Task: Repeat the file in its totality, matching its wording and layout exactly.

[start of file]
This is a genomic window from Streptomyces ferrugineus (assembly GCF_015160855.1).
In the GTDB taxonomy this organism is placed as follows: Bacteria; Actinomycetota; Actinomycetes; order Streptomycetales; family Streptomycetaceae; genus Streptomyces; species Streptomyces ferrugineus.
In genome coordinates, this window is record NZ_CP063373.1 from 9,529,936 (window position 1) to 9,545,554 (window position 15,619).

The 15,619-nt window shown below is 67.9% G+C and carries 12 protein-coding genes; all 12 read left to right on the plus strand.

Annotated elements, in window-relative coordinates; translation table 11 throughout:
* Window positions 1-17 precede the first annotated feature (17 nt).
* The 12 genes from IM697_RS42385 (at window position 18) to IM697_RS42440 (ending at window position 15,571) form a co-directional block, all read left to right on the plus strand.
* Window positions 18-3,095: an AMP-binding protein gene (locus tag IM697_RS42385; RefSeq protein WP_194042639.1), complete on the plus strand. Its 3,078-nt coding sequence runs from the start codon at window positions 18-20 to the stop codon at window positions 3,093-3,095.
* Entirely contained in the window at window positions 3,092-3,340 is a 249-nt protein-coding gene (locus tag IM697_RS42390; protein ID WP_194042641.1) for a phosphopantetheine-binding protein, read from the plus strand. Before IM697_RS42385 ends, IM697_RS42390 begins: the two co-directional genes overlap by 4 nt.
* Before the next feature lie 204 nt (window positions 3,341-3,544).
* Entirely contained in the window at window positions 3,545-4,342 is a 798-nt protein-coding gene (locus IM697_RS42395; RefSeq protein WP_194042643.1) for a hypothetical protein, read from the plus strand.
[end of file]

This is a genomic window from Streptomyces ferrugineus (assembly GCF_015160855.1).
In the GTDB taxonomy this organism is placed as follows: Bacteria; Actinomycetota; Actinomycetes; order Streptomycetales; family Streptomycetaceae; genus Streptomyces; species Streptomyces ferrugineus.
In genome coordinates, this window is record NZ_CP063373.1 from 9,529,936 (window position 1) to 9,545,554 (window position 15,619).

The 15,619-nt window shown below is 67.9% G+C and carries 12 protein-coding genes; all 12 read left to right on the plus strand.

Annotated elements, in window-relative coordinates; translation table 11 throughout:
* Window positions 1-17 precede the first annotated feature (17 nt).
* The 12 genes from IM697_RS42385 (at window position 18) to IM697_RS42440 (ending at window position 15,571) form a co-directional block, all read left to right on the plus strand.
* Window positions 18-3,095: an AMP-binding protein gene (locus tag IM697_RS42385; RefSeq protein WP_194042639.1), complete on the plus strand. Its 3,078-nt coding sequence runs from the start codon at window positions 18-20 to the stop codon at window positions 3,093-3,095.
* Entirely contained in the window at window positions 3,092-3,340 is a 249-nt protein-coding gene (locus tag IM697_RS42390; protein ID WP_194042641.1) for a phosphopantetheine-binding protein, read from the plus strand. Before IM697_RS42385 ends, IM697_RS42390 begins: the two co-directional genes overlap by 4 nt.
* Before the next feature lie 204 nt (window positions 3,341-3,544).
* Entirely contained in the window at window positions 3,545-4,342 is a 798-nt protein-coding gene (locus IM697_RS42395; RefSeq protein WP_194042643.1) for a hypothetical protein, read from the plus strand.